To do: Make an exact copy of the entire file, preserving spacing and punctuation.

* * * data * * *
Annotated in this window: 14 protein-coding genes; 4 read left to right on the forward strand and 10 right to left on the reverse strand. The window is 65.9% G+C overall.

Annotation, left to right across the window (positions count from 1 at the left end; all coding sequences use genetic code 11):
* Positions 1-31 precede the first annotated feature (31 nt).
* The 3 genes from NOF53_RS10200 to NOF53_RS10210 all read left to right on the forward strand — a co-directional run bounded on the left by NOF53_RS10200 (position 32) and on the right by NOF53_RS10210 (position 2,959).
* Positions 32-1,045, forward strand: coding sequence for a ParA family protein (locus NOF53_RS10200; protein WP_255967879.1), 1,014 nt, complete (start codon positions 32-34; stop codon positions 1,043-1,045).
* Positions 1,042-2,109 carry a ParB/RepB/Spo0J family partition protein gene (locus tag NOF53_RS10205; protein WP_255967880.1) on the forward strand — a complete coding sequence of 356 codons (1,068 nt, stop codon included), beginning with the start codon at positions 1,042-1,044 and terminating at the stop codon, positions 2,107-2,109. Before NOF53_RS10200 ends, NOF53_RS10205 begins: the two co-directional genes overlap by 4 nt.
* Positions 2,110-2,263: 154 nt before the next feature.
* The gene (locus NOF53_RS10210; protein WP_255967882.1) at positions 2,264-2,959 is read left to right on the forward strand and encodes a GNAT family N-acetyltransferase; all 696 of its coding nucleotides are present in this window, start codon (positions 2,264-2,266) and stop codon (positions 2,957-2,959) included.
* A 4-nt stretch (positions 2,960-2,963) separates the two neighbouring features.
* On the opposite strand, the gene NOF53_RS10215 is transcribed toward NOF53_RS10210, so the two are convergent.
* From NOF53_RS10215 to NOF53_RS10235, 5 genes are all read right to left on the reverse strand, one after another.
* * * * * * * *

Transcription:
Annotated in this window: 14 protein-coding genes; 4 read left to right on the forward strand and 10 right to left on the reverse strand. The window is 65.9% G+C overall.

Annotation, left to right across the window (positions count from 1 at the left end; all coding sequences use genetic code 11):
* Positions 1-31 precede the first annotated feature (31 nt).
* The 3 genes from NOF53_RS10200 to NOF53_RS10210 all read left to right on the forward strand — a co-directional run bounded on the left by NOF53_RS10200 (position 32) and on the right by NOF53_RS10210 (position 2,959).
* Positions 32-1,045, forward strand: coding sequence for a ParA family protein (locus NOF53_RS10200; protein WP_255967879.1), 1,014 nt, complete (start codon positions 32-34; stop codon positions 1,043-1,045).
* Positions 1,042-2,109 carry a ParB/RepB/Spo0J family partition protein gene (locus tag NOF53_RS10205; protein WP_255967880.1) on the forward strand — a complete coding sequence of 356 codons (1,068 nt, stop codon included), beginning with the start codon at positions 1,042-1,044 and terminating at the stop codon, positions 2,107-2,109. Before NOF53_RS10200 ends, NOF53_RS10205 begins: the two co-directional genes overlap by 4 nt.
* Positions 2,110-2,263: 154 nt before the next feature.
* The gene (locus NOF53_RS10210; protein WP_255967882.1) at positions 2,264-2,959 is read left to right on the forward strand and encodes a GNAT family N-acetyltransferase; all 696 of its coding nucleotides are present in this window, start codon (positions 2,264-2,266) and stop codon (positions 2,957-2,959) included.
* A 4-nt stretch (positions 2,960-2,963) separates the two neighbouring features.
* On the opposite strand, the gene NOF53_RS10215 is transcribed toward NOF53_RS10210, so the two are convergent.
* From NOF53_RS10215 to NOF53_RS10235, 5 genes are all read right to left on the reverse strand, one after another.